For dessert we split the coconut flan, as they were out of the tres leches. Having worked the pastry station, I knew how good it would be and it was nice to be able to sit and enjoy it instead of putting it together as fast as possible. Garnished with a quenelle of whipped cream (which had melted on ours by the time it got to us), toasted coconut, and a coconut tuille, it was a good ending to a good meal.
I love the range of dishes available, and the variety of ingredients used. All in all, the food was good - but there was nothing I had that I'll be craving in a couple weeks enough to make me want to go running back. I may go back anyway in a couple of months when I can legally drink to try a margarita - they boast having around 80 types of tequila. And maybe along with that I'll try a couple of the dishes that I've heard the most about, and it will make me want to go back time and time again.
Thursday, March 26, 2009
Wednesday, March 25, 2009
This is the Royal Towers building. See that bridge that connects the two? That's a hotel room that costs $25,000...a night.
There are six buildings on the island for accomodations, a casino, the waterpark, scuba diving, Dolphin Cay, a marine habitat, golf, bars, and even a pottery studio and library in case anybody ever decides to go there and not spend all their time outdoors in paradise.
Jean-Georges, Nobu, and Bobby Flay all have restaurants there. Jean-Georges is one of the biggest restaurants in NYC, and working there is one of the most well-known pastry chefs right now, Johnny Iuzzini. I've never tried his desserts so I don't know if it's because he's really that amazing or if it's only because he's incredibly gorgeous, or maybe a mixture of both. Even Jacques Torres approves of his food though, so his looks could have nothing to do with it. All I'm sayin is, working at a Jean-Georges restaurant would be an incredible oppurtunity...but any of the restaurants on the island would be as well.
It would have to be something to work towards, unless you're aiming for one of the lower positions in the kitchen. Right now they're hiring for a chef de cuisine at one of the restaurants and it requires a minimum of a 4-year degree, five years experience at a 5-star hotel or restaurant, extensive experience in high-volume banqueting, and international exposure. You couldn't simply pick up your culinary degree and expect to be hired.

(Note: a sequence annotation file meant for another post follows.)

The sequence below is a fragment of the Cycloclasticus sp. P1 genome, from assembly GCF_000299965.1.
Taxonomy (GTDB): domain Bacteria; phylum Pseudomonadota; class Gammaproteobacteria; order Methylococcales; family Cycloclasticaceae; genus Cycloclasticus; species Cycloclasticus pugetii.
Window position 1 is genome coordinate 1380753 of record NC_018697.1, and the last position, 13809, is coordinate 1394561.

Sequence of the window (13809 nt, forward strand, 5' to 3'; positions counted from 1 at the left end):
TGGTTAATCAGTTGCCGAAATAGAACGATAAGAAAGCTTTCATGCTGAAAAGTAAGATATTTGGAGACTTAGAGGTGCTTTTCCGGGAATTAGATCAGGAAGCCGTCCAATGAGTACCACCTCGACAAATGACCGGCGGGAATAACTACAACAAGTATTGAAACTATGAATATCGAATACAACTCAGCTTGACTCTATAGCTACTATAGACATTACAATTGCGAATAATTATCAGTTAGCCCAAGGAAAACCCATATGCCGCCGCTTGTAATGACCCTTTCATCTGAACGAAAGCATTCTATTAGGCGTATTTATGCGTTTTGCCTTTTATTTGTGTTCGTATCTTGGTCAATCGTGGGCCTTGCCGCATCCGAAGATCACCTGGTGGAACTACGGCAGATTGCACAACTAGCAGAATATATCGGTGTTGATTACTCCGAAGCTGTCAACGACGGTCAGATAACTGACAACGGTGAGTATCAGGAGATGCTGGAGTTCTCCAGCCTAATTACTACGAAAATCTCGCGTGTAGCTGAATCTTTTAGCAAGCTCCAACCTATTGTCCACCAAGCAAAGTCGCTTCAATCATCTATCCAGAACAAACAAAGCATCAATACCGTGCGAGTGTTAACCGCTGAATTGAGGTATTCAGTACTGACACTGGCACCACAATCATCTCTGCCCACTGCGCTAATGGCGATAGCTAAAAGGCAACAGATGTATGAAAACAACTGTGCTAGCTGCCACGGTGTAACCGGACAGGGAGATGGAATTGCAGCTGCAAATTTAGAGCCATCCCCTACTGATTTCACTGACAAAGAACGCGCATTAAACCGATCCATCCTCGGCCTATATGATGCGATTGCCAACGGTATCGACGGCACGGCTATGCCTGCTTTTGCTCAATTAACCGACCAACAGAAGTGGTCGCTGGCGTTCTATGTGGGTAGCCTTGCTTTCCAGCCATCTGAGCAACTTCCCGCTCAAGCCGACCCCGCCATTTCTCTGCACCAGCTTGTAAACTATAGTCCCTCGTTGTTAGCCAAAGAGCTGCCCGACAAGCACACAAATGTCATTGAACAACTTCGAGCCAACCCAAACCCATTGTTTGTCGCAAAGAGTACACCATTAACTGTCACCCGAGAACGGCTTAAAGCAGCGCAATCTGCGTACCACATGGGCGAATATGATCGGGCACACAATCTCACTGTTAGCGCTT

It does look amazing though...maybe one day I'll make a visit to see if it would ever be the type of place I'd want to work at.
So it looks like I got the job! Yay for me! But that means I may not be posting much on this...because apparently when I'm unemployed and have a lot of time on my hands I do things like make food blogs, however, with school and work we shall see how that goes.
Thursday, March 19, 2009
Wednesday, March 11, 2009
Somehow I had forgotten how heavenly these little cookies are. The simplest thing to make (provided you have some kind of mixer), and just a few ingredients make a lovely, melt-in-your-mouth delectable treat. Not to mention only about 30 calories a cookie and hardly any fat! At some point I'd like to try them with Splenda to see how well they come out...then you'd REALLY be eating a light dessert.
- 2 large eggwhites
- 1/2 cup sugar
- pinch of cream of tartar
- dash of salt
- 1/2 tsp vanilla
- extra sugar, for sprinkling
Thursday, March 5, 2009
- 2 cups unbleached all purpose flour
- 1/2 tsp salt
- 1 1/2 cups milk
- 4 large eggs
- 1/4 cup butter, melted and cooled
- 1 tsp vanilla (only add this if you're making a sweet crepe)
Sunday, March 1, 2009
There were two things wrong with this endeavor: for one, I can't find a recipe in any of my cookbooks that I trust. And for another, I've never eaten it...meaning I have nothing to compare it to and don't know how good it really is.
- 1 cup plus 1 tablespoon all-purpose flour
- 1 teaspoon baking powder
- 3/4 cup pitted dates (I actually had a box of chopped, pitted dates, which made my life much easier)
- 1 1/4 cups boiling water
- 1 teaspoon baking soda
- 1/4 cup unsalted butter, softened
- 3/4 cup granulated sugar
- 1 large egg, lightly beaten
- 1 teaspoon vanilla
Preheat oven to 350 degrees. Butter a 10-inch round or square baking dish. Sift the flour and baking powder onto a sheet of waxed paper. Chop the dates fine. Place in a small bowl and add the boiling water and baking soda; set aside. In a bowl of electric mixer beat the butter and sugar until light and fluffy. Add the egg and vanilla; beat until blended. Gradually beat in the flour mixture. Add the date mixture to the batter and fold until blended with a rubber spatula. Pour into the prepared baking dish. Bake until pudding is set and firm on top, about 35 minutes. Remove from oven to a wire rack and cool.
This is a traditional recipe, but it's a cake that you can easily mess around with the flavors - instead of dates add dried cranberries or blueberries. Like it? Add it!
"The live music will be good for you then," he says. "Why did you change your mind?"